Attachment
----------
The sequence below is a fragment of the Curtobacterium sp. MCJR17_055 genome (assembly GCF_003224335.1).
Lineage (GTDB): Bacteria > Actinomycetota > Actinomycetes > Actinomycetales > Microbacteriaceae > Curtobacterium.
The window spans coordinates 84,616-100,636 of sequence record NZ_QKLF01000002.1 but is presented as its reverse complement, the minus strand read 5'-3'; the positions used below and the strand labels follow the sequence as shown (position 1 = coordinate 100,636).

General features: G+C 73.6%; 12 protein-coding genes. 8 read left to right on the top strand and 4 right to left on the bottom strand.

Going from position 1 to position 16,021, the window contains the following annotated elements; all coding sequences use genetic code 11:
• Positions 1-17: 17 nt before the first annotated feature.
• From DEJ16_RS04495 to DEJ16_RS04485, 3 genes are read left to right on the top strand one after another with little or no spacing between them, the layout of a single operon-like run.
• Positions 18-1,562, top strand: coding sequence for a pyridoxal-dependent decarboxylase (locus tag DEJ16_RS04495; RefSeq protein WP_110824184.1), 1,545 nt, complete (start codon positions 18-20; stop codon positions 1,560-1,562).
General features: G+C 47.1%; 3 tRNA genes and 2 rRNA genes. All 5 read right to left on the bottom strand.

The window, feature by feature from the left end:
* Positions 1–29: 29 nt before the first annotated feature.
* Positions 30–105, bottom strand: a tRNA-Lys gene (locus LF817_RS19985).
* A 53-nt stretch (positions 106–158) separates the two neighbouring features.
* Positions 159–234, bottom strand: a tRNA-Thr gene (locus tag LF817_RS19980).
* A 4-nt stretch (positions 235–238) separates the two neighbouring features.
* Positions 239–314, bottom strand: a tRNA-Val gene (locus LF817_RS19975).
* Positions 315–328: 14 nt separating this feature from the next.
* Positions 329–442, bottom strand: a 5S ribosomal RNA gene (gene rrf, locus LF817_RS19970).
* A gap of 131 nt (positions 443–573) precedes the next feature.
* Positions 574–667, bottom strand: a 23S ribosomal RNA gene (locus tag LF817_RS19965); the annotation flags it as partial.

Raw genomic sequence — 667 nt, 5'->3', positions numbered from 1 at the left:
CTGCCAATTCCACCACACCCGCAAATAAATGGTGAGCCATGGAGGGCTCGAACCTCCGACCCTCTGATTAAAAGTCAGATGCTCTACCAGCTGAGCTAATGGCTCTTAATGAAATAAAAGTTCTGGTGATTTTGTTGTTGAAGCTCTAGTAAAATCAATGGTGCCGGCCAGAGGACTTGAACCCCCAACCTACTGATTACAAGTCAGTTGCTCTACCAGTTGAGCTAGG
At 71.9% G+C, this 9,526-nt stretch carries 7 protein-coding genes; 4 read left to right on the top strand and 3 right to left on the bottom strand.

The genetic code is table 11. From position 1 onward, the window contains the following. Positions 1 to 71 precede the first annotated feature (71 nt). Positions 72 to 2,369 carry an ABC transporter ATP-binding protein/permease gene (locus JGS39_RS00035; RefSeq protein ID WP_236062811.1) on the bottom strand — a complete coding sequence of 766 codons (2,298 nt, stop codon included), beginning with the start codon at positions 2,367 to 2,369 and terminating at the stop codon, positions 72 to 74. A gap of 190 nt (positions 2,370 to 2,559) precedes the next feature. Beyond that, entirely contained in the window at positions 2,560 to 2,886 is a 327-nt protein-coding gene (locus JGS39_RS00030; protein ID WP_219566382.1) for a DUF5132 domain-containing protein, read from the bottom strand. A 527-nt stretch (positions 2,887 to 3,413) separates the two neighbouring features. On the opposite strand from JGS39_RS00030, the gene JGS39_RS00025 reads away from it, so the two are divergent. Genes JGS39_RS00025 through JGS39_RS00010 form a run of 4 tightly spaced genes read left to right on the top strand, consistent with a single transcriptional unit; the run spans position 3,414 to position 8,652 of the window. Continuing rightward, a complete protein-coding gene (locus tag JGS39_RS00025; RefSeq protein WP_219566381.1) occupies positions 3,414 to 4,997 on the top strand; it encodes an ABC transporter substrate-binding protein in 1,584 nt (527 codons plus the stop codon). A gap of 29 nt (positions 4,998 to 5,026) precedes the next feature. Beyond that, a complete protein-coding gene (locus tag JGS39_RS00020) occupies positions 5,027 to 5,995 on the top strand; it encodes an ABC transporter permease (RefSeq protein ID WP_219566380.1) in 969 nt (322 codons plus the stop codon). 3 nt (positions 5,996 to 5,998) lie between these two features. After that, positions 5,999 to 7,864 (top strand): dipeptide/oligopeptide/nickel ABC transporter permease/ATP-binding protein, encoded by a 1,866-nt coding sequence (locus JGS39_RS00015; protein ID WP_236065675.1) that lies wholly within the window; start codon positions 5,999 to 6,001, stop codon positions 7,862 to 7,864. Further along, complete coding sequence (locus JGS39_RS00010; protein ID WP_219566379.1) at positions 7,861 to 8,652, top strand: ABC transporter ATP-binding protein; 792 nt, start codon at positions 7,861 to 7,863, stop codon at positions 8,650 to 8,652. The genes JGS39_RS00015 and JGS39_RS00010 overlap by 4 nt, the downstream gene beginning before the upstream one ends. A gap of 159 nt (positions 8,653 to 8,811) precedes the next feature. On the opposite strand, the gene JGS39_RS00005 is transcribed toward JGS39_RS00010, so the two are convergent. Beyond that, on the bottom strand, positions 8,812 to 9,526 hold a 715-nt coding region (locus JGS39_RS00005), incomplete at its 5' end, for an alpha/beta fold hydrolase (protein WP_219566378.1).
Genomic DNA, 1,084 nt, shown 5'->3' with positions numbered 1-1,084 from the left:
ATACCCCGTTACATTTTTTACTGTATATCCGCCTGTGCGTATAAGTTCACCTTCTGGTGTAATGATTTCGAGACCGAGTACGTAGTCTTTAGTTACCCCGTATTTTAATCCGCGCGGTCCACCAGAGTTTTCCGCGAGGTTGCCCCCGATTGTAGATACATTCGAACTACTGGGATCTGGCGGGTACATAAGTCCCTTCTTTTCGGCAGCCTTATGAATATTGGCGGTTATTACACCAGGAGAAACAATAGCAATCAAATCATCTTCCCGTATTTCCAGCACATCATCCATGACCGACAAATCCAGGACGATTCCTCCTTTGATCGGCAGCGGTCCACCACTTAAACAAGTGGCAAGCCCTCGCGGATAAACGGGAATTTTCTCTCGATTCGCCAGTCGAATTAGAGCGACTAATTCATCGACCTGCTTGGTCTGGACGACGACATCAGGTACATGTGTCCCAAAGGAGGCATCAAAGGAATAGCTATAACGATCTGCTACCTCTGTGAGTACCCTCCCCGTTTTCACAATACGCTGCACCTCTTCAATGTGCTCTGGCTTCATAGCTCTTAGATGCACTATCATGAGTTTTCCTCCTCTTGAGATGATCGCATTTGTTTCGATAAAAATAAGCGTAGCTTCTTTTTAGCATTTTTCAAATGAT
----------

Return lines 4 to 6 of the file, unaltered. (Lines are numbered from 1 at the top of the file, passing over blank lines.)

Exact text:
General features: G+C 73.6%; 12 protein-coding genes. 8 read left to right on the top strand and 4 right to left on the bottom strand.

Going from position 1 to position 16,021, the window contains the following annotated elements; all coding sequences use genetic code 11:
• Positions 1-17: 17 nt before the first annotated feature.